If you're like most voters, when it comes to the enormous list of judges on this year's ballot, you might feel a little overwhelmed. A lot of people just skip it, or vote yes or no for the entire slate. With almost 70 people on the ballot, who can blame them?
Except that that long list of candidates are people who could actually affect the outcome of your life. Experiencing divorce, a child custody battle, foreclosure, eviction, or an arrest? A good judge could set you on the right track. But a bad one could do some serious damage, says Malcolm Rich, executive director of the Chicago Appleseed Fund for Justice.
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"People spend millions of billions on political campaigns, but on the other hand, these judges will ultimately decide whether the decisions made by those politicians will be enforced," says Rich.
The website pulls together the recommendation of three different Chicago law associations, as well as endorsements from the Chicago Sun-Times and Chicago Tribune. Rich says it takes about 15 minutes to look through all the recommendations, but voters won't have to remember all 70 names in order to vote wisely.
"After looking at the list, a few names seem to pop up over and over again," said Rich.
Dorothy F. Jones - Judge Jones spent 11 years in the Cook County Public Defender's Office and 18 years on the bench in the Circuit Court of Cook County. She told The Chicago Reporter back in 1992 that she didn't like the cronyism in the Chicago law scene. She doesn't believe in evaluations from bar associations, but the Sun-Times says that's cost her in credibility. But bar associations have more to complain about than the fact that she won't participate in the evaluation process. "The bar groups have found that Jones has very poor legal skills and acts unprofessionally on the bench," according to the Chicago Tribune. She was not recommended for retention by all five rating groups.
Susan J. McDunn - According to the Tribune, McDunn tried to sidetrack two adoptions by lesbian parents, using her personal beliefs as guidance, rather than the law. The Chicago Council of Lawyers says, "Many lawyers believe she has difficulty handling complex matters that come before her and that she demonstrates an inappropriate temperament." Again, all five groups did not recommend her.
Jim Ryan - Both the Sun-Times and the Tribune gave Ryan a thumbs down. He declined to testify in a police beatings trial, even though he was general counsel to the Cook County Sheriff at the time of the incident. The Chicago Bar Association says, "Judge Ryan does not possess the requisite legal knowledge, ability, and temperament to serve as a Circuit Court Judge." However, the Judicial Performance Commission recommended Ryan, but said he needs improvement.
Jeffrey Lawrence - Although the Chicago Bar Association found him qualified, the Council of Chicago Lawyers says he's often late to his court times and unprepared for cases. The Judicial Performance Council also did not recommend Lawrence.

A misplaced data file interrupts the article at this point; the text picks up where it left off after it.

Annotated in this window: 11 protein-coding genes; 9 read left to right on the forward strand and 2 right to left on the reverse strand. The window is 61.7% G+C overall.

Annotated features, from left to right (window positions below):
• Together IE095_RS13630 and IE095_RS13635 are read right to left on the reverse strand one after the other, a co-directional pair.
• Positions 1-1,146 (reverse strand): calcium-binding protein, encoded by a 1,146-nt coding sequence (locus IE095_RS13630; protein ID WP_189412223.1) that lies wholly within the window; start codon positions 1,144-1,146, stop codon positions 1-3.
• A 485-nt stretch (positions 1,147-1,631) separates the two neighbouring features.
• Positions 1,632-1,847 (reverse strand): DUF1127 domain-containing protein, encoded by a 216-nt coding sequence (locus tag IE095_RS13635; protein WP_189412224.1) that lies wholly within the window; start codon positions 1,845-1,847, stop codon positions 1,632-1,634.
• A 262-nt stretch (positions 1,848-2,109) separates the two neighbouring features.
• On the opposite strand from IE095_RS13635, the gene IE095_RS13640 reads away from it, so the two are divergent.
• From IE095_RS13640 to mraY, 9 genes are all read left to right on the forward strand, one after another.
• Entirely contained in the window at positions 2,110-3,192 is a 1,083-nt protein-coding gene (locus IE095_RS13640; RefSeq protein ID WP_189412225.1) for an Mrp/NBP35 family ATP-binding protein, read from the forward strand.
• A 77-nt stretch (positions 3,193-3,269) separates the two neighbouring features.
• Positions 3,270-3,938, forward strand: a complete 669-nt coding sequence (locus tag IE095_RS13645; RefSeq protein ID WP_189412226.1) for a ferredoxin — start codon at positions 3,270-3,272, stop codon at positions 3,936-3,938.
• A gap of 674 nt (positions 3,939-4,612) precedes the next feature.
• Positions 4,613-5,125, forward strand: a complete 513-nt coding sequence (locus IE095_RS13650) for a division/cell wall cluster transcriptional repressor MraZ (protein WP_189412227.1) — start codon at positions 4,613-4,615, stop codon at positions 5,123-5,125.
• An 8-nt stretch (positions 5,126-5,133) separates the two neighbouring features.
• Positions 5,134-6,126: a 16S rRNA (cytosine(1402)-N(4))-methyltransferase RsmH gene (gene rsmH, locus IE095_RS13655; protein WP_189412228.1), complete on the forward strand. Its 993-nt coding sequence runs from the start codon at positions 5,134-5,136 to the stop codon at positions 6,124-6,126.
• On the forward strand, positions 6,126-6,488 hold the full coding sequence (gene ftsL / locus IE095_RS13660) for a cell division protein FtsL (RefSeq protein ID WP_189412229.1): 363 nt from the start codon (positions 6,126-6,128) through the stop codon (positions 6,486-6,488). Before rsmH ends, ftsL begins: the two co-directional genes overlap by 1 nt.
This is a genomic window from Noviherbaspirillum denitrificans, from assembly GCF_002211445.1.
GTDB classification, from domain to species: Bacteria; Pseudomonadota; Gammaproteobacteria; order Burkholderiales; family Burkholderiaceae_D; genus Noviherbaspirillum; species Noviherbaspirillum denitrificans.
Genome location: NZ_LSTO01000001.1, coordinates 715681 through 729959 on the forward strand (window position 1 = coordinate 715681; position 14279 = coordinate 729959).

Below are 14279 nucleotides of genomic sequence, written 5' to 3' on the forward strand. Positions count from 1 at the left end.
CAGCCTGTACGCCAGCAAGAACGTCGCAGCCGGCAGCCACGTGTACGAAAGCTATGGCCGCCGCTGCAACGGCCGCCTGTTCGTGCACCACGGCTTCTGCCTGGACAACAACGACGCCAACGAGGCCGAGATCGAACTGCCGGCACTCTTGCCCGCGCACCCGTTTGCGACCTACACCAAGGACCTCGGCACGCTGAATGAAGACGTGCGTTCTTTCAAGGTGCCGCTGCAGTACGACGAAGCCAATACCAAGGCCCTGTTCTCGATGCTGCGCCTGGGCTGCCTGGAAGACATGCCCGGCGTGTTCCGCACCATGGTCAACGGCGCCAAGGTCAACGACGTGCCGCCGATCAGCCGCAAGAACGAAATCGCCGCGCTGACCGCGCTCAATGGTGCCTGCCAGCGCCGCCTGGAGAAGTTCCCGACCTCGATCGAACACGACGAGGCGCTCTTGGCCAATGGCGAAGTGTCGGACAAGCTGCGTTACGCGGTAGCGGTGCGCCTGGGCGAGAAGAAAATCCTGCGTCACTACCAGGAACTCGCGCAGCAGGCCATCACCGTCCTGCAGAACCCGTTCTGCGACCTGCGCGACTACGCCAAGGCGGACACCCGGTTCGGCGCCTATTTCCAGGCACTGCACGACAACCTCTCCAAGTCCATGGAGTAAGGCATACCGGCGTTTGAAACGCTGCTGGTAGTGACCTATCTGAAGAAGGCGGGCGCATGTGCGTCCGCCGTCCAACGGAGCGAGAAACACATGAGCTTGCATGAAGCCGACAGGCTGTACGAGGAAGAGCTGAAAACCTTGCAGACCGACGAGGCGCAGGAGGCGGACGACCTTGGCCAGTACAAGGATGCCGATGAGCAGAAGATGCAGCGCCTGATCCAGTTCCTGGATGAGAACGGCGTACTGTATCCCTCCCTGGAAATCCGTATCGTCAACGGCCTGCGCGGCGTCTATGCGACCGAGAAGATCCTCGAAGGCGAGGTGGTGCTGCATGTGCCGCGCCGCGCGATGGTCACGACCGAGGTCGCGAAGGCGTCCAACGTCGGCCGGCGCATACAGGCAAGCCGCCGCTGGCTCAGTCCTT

William O'Neal - the Chicago Council of Lawyers says O'Neal doesn't always follow the law. The Tribune remembers him for a particular incident where he was "grandiosely reading aloud in court his several hundred page ruling throwing out a perjury conviction against a woman who testified in a racially charged criminal case." They did not recommend he be retained.
The Chicago Council of Lawyers had a wider list of judges it didn't recommend. Patrick T. Murphy, they say, is inconsistent in his rulings. "They say he often makes inappropriate, sometimes insulting remarks to the parties in front of him," says the CCL. Judge John Turner, CCL says, is "short-tempered on the bench" and "does not always apply the law to the facts."
But even if what these associations say is true - these judges do have poor knowledge of the law, are rude, late and generally an embarrassment to the legal system - they'll likely keep their jobs. Why? Because most people don't know about all the bad behavior.
But these judges have enormous power. Even if you don't end up standing in front of one in a court room, their interpretation of the law could affect you personally.
"Judges make decisions that influence our policies because they decide whether legislation or federal actions or state legislative actions are gonna actually happen," Rich tells us.
Because we know that poor people and minorities have a disproportionately high rate of contact with the justice system, retaining bad judges is a particular problem for low-income communities of color. Rich says a good judge can recognize when a first time offender can benefit from probation or a treatment program, while a bad judge might just as well throw them in prison.
"A bad judge can make a life very very difficult for people who are trying to use the court system in the way that they are entitled," said Rich.
So sometime before you go to the polls, take ten minutes to surf through votesforjudges.org. Every plaintiff or defendant that comes before the court in Cook County will have you to thank for your good judgment.